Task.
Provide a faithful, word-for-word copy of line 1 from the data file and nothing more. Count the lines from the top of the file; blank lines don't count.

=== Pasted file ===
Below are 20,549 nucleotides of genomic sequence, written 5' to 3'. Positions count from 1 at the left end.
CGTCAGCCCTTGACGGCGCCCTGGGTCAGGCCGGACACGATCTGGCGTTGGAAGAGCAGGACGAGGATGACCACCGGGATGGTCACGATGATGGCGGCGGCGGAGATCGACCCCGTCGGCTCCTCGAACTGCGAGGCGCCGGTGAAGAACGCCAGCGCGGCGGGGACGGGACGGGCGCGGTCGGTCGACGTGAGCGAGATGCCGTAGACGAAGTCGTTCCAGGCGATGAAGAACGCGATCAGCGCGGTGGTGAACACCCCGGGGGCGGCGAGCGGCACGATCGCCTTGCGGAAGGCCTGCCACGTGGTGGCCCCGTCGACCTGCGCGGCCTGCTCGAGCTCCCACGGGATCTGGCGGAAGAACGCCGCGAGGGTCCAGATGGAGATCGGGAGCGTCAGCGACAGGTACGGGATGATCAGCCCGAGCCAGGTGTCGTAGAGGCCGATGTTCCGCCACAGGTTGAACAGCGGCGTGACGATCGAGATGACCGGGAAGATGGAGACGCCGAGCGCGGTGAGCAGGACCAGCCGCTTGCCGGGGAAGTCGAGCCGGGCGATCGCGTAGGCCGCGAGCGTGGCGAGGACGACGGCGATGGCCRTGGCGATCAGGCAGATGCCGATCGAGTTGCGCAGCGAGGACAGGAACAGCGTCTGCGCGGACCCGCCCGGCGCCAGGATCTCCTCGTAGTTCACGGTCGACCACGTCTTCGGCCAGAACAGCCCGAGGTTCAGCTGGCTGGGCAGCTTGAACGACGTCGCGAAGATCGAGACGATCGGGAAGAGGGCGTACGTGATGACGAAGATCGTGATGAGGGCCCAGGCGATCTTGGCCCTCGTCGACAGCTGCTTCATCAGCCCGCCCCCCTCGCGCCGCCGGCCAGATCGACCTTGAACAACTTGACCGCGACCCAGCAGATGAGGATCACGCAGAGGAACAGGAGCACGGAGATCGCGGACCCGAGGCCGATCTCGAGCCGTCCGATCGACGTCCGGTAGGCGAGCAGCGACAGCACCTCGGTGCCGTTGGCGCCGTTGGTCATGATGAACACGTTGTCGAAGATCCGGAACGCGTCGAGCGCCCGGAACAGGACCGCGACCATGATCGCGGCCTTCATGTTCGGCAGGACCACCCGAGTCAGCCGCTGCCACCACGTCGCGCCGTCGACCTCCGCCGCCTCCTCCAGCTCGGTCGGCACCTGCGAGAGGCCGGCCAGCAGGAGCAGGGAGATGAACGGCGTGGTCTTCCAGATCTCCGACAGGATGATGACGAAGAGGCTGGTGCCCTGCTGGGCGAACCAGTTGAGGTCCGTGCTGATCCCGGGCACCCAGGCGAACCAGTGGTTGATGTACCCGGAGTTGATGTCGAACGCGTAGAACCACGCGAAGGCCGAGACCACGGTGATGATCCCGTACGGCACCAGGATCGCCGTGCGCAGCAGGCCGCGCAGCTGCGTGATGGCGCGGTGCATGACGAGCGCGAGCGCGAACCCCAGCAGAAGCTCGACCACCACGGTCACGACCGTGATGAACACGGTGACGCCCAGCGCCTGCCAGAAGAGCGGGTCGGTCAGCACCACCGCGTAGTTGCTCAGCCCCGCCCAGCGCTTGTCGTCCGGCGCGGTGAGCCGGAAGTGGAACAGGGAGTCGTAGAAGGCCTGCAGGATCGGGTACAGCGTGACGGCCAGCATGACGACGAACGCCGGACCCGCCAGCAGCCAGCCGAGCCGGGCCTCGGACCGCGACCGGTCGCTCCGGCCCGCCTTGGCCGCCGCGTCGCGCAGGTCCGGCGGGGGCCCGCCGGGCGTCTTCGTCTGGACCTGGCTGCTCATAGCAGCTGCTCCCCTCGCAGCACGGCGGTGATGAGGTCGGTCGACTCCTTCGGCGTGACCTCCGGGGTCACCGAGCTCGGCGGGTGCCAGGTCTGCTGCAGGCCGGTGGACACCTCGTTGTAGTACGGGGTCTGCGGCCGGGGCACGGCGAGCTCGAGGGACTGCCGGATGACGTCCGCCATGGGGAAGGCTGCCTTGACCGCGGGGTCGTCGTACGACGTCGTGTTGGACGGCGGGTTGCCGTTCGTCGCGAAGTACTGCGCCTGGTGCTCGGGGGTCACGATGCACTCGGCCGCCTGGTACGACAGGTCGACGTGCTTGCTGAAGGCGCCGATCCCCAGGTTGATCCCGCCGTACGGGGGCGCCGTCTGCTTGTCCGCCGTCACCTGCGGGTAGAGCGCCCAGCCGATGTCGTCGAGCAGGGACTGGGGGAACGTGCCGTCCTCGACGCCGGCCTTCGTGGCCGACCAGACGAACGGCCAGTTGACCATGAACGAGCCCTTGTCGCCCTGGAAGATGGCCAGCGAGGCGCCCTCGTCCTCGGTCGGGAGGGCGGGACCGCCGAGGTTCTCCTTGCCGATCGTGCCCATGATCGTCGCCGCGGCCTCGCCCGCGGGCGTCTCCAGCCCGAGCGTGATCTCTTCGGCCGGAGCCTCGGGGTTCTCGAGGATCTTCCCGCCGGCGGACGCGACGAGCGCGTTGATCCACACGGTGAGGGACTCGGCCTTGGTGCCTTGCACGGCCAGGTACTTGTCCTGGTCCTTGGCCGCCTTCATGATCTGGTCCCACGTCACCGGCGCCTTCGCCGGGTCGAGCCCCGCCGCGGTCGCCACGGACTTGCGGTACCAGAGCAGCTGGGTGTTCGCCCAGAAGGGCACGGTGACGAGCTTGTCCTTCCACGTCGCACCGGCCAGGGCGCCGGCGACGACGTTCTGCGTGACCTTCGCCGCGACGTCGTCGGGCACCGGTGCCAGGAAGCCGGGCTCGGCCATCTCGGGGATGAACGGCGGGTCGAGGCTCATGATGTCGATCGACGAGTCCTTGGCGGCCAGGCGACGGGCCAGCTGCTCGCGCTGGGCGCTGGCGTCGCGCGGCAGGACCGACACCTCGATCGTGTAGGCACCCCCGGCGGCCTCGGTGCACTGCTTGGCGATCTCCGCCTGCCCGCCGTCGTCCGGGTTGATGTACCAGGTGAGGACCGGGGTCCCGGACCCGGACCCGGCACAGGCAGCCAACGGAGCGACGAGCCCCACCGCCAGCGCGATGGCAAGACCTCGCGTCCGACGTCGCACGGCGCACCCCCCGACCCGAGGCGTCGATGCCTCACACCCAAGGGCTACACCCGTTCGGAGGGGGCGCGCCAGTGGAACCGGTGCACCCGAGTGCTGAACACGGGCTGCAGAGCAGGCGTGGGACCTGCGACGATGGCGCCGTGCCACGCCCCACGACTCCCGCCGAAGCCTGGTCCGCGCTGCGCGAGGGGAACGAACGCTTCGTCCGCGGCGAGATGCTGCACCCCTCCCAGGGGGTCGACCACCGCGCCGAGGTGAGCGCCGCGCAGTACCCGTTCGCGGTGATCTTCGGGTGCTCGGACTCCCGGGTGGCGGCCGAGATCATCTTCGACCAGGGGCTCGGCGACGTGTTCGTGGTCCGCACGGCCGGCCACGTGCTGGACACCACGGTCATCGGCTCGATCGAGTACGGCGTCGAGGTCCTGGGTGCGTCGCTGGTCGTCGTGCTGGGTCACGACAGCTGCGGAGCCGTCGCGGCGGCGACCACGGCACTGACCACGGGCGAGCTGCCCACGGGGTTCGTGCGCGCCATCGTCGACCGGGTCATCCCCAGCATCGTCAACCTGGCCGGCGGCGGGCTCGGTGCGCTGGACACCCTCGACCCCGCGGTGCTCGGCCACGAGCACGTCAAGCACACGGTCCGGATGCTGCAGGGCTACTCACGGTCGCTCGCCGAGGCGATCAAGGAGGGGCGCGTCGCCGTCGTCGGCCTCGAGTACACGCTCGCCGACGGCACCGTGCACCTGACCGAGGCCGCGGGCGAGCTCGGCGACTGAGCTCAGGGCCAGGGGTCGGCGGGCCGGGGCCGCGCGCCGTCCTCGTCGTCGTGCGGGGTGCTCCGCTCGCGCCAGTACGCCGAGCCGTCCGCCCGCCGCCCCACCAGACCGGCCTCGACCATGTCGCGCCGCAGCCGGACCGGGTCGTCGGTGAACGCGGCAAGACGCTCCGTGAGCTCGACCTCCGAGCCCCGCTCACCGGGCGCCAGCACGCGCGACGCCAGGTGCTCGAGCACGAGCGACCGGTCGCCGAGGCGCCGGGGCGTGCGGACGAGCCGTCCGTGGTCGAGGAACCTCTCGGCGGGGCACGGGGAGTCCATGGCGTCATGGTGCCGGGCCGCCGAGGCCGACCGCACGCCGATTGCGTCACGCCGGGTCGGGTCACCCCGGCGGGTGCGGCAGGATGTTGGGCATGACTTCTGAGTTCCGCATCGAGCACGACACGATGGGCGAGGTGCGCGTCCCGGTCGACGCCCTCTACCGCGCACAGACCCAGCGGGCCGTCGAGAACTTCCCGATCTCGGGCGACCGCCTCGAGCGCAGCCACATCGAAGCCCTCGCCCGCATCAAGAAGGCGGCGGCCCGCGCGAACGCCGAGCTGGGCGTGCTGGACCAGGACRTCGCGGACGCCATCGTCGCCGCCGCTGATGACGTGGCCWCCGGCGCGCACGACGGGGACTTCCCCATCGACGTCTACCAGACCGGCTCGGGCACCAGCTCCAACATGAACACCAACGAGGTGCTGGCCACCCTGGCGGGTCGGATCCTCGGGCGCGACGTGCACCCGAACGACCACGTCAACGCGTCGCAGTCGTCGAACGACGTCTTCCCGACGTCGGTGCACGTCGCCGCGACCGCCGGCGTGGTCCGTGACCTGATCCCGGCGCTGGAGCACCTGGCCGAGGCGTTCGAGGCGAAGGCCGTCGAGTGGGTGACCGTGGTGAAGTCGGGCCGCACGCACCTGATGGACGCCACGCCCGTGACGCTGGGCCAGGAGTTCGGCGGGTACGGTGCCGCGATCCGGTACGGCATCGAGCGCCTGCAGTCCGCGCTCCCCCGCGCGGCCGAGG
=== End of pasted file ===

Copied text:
Below are 20,549 nucleotides of genomic sequence, written 5' to 3'. Positions count from 1 at the left end.